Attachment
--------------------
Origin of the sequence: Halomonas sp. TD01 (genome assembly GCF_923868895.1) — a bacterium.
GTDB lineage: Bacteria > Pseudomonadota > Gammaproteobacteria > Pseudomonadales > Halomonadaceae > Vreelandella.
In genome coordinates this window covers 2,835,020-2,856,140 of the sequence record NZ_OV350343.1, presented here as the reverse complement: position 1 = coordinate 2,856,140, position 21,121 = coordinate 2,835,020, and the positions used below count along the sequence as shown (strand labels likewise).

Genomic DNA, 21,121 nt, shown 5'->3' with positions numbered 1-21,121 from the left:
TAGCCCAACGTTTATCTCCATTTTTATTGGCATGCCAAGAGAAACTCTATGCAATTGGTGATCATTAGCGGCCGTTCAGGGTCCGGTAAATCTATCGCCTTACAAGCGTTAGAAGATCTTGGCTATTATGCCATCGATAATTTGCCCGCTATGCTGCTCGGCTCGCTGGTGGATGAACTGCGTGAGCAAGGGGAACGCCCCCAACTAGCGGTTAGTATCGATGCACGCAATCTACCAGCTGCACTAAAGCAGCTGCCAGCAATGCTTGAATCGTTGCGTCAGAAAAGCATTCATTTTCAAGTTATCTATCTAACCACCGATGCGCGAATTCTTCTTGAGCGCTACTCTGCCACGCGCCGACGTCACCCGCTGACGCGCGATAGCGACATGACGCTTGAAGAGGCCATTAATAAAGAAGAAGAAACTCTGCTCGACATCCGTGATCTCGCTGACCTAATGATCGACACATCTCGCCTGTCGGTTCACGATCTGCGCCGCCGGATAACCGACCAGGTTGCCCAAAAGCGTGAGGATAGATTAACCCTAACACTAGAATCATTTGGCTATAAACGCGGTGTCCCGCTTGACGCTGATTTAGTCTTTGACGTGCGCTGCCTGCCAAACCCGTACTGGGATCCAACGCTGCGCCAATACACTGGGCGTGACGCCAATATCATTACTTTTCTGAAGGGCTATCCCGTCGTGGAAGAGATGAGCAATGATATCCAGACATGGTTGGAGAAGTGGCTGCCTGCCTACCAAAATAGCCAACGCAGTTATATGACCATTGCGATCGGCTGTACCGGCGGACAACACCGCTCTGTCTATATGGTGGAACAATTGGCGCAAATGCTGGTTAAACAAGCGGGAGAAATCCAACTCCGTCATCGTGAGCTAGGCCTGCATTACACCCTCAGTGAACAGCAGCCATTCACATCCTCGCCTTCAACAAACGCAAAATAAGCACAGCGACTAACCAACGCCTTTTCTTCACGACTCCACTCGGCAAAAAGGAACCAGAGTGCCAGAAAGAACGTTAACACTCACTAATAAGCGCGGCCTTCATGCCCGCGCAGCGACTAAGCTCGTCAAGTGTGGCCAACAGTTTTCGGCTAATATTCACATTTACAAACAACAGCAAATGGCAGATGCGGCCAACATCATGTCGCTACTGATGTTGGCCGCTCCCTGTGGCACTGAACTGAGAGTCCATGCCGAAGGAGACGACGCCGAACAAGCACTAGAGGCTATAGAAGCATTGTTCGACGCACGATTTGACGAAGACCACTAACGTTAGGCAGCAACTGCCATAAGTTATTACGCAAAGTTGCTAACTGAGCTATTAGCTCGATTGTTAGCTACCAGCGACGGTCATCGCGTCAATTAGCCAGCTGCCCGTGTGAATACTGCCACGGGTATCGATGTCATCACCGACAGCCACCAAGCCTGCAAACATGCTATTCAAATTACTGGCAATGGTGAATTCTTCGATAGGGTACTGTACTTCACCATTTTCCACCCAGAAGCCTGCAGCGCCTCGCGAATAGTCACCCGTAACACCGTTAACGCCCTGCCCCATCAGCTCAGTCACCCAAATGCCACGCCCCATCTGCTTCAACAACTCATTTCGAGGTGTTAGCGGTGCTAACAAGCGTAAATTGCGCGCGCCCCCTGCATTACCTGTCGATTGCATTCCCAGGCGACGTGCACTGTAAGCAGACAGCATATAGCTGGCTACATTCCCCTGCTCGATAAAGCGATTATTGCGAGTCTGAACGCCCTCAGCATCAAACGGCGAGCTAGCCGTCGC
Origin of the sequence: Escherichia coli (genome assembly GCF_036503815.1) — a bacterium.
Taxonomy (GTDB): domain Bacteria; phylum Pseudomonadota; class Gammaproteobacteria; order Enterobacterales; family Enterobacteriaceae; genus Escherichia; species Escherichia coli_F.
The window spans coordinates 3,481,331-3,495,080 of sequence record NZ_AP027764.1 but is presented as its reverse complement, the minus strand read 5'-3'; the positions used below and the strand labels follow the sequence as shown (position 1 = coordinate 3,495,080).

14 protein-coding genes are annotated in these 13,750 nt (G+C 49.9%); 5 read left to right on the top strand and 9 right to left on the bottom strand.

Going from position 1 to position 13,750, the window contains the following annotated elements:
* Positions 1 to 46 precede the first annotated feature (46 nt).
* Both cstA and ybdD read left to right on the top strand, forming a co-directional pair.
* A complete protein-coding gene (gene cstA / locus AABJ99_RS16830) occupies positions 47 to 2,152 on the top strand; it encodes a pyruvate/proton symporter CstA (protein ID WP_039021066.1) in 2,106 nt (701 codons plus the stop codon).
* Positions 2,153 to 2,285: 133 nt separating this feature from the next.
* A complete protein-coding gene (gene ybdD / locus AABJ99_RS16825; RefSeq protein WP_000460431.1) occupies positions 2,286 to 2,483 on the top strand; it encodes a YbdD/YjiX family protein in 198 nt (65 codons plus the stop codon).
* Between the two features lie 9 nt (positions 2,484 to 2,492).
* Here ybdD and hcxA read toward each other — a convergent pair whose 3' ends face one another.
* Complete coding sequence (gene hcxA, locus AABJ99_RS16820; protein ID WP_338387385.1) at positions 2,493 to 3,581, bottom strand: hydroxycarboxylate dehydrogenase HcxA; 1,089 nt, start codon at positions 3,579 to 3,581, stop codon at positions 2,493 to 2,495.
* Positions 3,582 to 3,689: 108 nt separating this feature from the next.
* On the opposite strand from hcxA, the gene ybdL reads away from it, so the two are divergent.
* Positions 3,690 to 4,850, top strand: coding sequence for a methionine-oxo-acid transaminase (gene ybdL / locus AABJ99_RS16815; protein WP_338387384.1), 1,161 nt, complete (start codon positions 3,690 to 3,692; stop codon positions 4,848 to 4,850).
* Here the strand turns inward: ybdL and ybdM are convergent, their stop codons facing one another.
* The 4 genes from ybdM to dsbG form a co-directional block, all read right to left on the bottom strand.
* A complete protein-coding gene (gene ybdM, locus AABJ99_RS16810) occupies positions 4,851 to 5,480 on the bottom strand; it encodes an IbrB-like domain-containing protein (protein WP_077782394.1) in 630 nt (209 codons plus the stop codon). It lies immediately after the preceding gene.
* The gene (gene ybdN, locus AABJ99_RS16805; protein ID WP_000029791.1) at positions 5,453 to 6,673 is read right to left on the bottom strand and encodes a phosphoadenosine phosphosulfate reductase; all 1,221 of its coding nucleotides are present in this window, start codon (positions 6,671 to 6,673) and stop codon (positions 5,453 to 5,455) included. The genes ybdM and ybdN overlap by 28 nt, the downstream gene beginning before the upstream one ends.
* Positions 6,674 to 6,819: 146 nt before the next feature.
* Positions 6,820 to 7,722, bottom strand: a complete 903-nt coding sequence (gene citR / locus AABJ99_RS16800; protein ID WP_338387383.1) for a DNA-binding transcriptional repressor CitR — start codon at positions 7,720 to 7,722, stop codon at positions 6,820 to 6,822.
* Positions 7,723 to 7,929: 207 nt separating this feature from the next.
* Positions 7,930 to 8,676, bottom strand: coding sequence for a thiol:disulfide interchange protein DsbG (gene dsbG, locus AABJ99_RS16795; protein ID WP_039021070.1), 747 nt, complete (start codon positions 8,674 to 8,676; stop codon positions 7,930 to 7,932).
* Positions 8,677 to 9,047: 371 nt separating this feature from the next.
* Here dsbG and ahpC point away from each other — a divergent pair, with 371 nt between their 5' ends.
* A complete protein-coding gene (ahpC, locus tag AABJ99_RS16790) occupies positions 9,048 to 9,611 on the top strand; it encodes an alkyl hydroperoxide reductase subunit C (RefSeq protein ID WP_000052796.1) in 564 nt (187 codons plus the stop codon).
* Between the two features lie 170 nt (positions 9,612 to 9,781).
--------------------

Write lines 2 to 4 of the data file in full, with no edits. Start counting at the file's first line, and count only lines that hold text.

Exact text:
GTDB lineage: Bacteria > Pseudomonadota > Gammaproteobacteria > Pseudomonadales > Halomonadaceae > Vreelandella.
In genome coordinates this window covers 2,835,020-2,856,140 of the sequence record NZ_OV350343.1, presented here as the reverse complement: position 1 = coordinate 2,856,140, position 21,121 = coordinate 2,835,020, and the positions used below count along the sequence as shown (strand labels likewise).

Genomic DNA, 21,121 nt, shown 5'->3' with positions numbered 1-21,121 from the left: